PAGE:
Why do you get periods in the first place?
Menstruation or periods is a phenomenon that occurs in every female with a properly functioning reproductive system and is a necessary condition in order to get pregnant. Every month, the ovary releases an egg that plants itself in the uterus and waits for fertilisation to occur.
Meanwhile, the uterine wall thickens to accommodate the growth of a fetus. But, when fertilisation does not occur, the egg, along with the uterine wall, is shed. This comes out in the form of bleeding from the vagina every month and is termed as menstruation or periods.
Is it possible to have a period and still be pregnant?
Contrary to some narrations out there, the concept of periods is totally opposite to that of pregnancy. Ovulations needs to take place in order for menstruation to happen, which does not when one is pregnant.
However, some form of mild bleeding is possible while a person is pregnant due to a variety of reasons. But, it is never due to a period. Many women fail to bleed even when they are breastfeeding, even though they may or may not be ovulating.
So, in short, it is not possible to menstruate when you are pregnant. And, if one does notice bleeding, it is due to some other reason.
What are the probable causes of bleeding in the first trimester?
There are various reasons why a person may experience vaginal bleeding in their first month or even their first trimester.
- Implantation bleeding - At the earliest pregnancy stage, when the egg gets fertilized and implanted into the uterus, a person may experience light bleeding or spotting around the time of their expected period, which is completely normal and is not a cause for any concern.
- Cervical changes - The cervix becomes more sensitive during pregnancy, so any changes like sex or a pelvic exam can lead to mild bleeding that ceases shortly. Again, this is usually not a cause for concern.
- Molar pregnancy - Sometimes, very rarely (about 0.1% of the time), the placenta fails to develop normally. This is known as molar pregnancy when a non-cancerous tumour occurs in the uterus turning the placenta into a mass of fluid-filled sacs or cysts. You may experience bright red or dark brown bleeding in this case that can contain small clots of tissues.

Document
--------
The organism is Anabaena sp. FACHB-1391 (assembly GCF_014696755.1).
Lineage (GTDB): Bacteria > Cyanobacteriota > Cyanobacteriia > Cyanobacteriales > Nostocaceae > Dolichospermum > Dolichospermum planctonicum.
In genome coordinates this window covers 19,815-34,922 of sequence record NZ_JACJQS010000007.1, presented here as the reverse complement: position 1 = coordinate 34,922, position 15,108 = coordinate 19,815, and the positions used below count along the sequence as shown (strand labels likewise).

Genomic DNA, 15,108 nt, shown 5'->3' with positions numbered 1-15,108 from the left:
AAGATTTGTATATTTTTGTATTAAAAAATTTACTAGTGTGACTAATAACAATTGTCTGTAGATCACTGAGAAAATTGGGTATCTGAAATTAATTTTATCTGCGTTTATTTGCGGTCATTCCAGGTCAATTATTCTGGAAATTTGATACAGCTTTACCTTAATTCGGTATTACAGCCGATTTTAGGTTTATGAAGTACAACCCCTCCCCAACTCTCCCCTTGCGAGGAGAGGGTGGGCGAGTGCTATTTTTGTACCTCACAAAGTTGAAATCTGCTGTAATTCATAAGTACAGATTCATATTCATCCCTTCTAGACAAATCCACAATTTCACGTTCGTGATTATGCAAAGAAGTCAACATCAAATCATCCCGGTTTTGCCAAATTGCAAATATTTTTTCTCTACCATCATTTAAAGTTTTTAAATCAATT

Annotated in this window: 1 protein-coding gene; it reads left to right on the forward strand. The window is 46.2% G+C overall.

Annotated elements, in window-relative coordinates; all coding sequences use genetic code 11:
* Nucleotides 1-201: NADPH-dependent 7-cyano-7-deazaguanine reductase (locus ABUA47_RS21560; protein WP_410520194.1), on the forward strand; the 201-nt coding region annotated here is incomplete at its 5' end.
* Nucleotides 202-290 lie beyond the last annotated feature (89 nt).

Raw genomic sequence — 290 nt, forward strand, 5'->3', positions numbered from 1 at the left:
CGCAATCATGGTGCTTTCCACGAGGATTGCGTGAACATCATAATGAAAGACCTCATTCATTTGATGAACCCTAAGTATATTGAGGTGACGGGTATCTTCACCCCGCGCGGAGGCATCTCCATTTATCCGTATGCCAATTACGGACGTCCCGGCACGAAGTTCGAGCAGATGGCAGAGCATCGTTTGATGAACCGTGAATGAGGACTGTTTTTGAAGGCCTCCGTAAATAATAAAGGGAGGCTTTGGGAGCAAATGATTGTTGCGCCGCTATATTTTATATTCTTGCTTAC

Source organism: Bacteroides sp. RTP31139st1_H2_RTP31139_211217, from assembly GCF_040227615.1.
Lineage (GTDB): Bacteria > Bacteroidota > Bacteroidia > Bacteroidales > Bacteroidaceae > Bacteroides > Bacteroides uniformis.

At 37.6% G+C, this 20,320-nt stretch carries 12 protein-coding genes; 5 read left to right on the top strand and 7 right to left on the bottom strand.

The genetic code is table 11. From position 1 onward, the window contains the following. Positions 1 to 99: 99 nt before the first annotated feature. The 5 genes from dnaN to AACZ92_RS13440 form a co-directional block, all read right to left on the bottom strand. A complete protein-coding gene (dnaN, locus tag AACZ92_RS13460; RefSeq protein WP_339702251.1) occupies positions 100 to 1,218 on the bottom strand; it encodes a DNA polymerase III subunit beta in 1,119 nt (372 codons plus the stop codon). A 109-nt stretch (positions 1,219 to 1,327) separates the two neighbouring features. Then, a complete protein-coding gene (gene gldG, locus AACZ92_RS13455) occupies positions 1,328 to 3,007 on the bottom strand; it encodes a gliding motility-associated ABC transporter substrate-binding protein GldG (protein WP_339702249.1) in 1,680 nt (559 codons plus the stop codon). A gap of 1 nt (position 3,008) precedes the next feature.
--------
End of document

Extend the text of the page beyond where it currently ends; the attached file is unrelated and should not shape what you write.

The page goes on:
- Infections - There are several infections ranging from sexually transmitted ones to normal bacterial infections which can be dangerous and cause bleeding.
- Ectopic pregnancy - Normally, the fertilized egg attaches itself to the uterus, causing a normal pregnancy. But, in ectopic pregnancy, the egg implants itself outside the uterus anywhere to the fallopian tube, abdominal cavity or even the cervix. This can cause a variety of symptoms including light to heavy bleeding or spotting.
- Sub chorionic hemorrhage - Even though it may sound scary, in most cases, sub chronic hemorrhage isn’t concerning and is the most common cause of bleeding during the first trimester. The condition happens as the placenta removes itself from its original position, affecting the chorionic membranes. A separate sac is formed between the placenta and the uterus.
- Gestational trophoblastic disease (GTD) - The trophoblast is what aids the embryo to implant itself to the uterine wall. In GTD, abnormal changes in these cells cause tumors to form and causes bleeding in the first trimester.
- Early miscarriage - During the first trimester, sometimes, a spontaneous abortion occurs, resulting in the loss of the fetus, which is termed as a miscarriage. This is usually characterized by heavy spotting or bleeding and makes you lose the baby.
Should you consult a doctor?
Even though light spotting is normal during early pregnancy, check to see if it is accompanied by other symptoms like cramps, dizziness or heavy bleeding that is enough to make a pad wet. Always consult a doctor in these cases as it is completely impossible to have a period when you are pregnant. So, it must be due to some other reason.